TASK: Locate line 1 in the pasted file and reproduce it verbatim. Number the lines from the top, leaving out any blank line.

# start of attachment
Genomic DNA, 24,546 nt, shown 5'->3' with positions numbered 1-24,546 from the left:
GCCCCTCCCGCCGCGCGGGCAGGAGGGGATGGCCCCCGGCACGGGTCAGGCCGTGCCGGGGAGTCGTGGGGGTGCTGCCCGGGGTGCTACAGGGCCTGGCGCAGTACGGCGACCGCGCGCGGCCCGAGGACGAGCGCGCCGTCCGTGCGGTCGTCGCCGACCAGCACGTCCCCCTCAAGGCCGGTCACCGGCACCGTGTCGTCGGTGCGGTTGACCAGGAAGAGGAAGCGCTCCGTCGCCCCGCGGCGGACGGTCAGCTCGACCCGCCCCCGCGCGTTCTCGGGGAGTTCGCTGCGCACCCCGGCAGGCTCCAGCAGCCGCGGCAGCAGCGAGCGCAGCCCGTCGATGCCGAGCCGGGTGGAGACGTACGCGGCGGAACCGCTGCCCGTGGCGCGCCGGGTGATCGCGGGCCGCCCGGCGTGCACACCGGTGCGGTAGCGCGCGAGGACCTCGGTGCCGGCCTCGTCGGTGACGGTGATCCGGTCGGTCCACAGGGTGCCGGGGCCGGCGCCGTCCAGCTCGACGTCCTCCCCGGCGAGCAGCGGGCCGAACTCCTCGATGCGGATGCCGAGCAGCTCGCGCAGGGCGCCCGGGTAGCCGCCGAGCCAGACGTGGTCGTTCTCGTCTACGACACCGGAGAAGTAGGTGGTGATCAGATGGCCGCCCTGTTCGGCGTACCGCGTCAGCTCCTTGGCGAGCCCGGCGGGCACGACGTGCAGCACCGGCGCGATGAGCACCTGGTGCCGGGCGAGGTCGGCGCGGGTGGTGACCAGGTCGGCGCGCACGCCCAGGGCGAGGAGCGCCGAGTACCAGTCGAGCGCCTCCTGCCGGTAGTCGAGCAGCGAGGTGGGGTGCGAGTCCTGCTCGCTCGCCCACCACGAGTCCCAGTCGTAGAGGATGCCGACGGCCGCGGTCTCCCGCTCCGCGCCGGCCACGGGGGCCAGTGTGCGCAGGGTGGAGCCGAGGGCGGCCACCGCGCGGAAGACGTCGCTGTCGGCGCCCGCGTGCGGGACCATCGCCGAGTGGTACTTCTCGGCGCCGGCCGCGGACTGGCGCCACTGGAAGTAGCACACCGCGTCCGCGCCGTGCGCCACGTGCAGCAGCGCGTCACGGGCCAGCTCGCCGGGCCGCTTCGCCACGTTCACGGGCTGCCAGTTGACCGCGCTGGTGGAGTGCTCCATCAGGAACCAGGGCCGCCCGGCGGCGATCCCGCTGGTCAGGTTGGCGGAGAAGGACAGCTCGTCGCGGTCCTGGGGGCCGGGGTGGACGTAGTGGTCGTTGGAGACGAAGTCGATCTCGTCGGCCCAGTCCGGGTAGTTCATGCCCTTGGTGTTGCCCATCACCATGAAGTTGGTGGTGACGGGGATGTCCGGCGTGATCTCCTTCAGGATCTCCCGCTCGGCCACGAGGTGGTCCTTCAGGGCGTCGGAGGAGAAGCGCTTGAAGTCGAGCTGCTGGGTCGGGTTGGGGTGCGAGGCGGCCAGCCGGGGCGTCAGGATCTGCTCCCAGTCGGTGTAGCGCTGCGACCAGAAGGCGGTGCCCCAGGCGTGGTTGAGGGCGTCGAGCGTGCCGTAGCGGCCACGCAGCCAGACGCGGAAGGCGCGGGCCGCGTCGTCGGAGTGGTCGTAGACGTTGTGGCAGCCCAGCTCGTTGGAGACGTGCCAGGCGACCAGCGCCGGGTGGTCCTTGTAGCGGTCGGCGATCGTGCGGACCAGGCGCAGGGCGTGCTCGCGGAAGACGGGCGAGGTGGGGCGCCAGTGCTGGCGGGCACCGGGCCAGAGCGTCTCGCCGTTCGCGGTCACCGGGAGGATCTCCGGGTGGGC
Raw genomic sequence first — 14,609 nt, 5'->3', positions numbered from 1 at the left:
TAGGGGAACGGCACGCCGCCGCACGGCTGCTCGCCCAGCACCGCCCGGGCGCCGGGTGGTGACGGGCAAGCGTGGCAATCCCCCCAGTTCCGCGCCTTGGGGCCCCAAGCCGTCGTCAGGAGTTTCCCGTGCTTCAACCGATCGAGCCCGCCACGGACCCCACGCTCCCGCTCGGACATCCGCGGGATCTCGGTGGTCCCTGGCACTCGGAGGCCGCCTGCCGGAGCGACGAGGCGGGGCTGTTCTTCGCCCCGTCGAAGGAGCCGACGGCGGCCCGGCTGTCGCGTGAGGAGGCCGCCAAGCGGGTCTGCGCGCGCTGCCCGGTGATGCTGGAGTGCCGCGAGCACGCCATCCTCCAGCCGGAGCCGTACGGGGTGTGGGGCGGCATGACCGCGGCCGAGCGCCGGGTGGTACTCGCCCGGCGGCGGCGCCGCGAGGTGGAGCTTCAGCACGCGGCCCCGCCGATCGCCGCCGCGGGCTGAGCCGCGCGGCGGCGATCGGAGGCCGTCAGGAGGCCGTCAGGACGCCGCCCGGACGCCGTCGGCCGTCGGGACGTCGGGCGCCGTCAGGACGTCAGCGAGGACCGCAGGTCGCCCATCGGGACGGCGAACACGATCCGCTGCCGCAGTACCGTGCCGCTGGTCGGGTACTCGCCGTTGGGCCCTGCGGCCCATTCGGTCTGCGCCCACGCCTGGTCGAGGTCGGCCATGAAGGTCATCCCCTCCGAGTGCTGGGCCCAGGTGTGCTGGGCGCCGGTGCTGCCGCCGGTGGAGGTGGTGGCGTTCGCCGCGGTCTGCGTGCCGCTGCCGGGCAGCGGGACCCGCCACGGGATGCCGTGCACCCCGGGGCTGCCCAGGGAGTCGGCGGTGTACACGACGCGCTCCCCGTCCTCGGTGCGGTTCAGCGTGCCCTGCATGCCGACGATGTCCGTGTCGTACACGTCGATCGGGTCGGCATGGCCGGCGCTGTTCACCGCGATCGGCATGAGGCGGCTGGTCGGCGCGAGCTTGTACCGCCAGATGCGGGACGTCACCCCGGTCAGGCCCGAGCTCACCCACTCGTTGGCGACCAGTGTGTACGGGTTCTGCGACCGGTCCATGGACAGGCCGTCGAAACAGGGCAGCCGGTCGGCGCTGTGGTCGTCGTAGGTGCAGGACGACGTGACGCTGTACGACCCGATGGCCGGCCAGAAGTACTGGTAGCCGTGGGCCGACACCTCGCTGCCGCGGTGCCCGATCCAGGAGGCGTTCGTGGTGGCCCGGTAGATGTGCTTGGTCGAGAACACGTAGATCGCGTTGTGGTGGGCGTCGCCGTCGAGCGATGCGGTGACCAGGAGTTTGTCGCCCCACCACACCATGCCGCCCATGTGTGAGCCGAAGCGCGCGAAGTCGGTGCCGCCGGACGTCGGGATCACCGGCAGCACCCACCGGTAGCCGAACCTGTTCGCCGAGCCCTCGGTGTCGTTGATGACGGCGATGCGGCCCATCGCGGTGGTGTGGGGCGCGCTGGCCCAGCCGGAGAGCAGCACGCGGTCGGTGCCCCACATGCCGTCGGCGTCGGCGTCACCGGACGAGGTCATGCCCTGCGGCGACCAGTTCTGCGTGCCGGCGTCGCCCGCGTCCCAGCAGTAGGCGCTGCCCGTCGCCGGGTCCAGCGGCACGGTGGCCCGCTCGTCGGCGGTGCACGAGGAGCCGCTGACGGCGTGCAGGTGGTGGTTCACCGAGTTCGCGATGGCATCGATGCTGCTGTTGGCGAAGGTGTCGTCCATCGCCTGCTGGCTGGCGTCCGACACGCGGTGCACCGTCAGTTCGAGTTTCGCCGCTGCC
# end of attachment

Genomic DNA, 24,546 nt, shown 5'->3' with positions numbered 1-24,546 from the left: